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Tuesday, February 22, 2011

A Favorite of George Washington: The Salt Fish Dinner

When I discovered this article in the February 1936 issue of American Cookery magazine, I knew I just had to share it with you today in honor of George Washington's birthday. The article was written by Louisa Pryor Skilton.

That George Washington had a fondness for fish is well known. From his own estate bordering the Potomac he had an ample supply of spring shad, herring, bass, carp, and sturgeon. And that fish appeared often on the table of the Washington family is borne out by the fact that Benson J. Lossing, in his Mary and Martha Washington mentions a breakfast guest who later commented on the absence of broiled fish from the menu "as is the general custom."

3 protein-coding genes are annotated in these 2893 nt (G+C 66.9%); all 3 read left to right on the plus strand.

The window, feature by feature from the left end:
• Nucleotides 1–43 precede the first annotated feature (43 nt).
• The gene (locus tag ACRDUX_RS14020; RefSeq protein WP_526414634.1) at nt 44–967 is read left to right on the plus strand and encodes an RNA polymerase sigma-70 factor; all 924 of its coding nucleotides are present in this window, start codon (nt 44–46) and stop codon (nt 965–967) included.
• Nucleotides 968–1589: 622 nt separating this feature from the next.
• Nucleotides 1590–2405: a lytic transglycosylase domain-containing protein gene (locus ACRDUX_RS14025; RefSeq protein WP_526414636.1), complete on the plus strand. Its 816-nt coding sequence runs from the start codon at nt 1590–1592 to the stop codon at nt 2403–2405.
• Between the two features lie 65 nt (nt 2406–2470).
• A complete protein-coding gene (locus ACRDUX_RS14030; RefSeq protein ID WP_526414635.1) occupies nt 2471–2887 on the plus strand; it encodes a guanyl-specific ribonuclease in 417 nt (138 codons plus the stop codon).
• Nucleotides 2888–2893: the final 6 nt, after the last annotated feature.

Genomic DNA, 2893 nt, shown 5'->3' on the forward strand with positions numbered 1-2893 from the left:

Then George Washington came to New England, home of the salt fish dinner. As Commander of the Continental Army he lived in Cambridge where Harvard students were demanding salt fish in preference to fresh fish in the college dormitories! As President he made a triumphal visit to New Hampshire and was royally entertained in Portsmouth. In that most interesting chronicle of his visit, "George Washington in New Hampshire," the author, Judge Elwin L. Page, referring to a dinner in his house at Brewster's Tavern says, "One would like to know what was the table talk, but neither Washington nor any of his guests has left a trace of it. We may be reasonably certain, however, that an important part of the bill of fare was codfish, not prepared in the present day fashion but in the form then known as "dumb fish." The superior spring catch of fish was used for this dish. The fish were first salted and then dried, then kept alternately above and below ground until thoroughly mellowed. The resultant dumb fish, when boiled, was in color red and was served on Saturdays at the best tables in New England.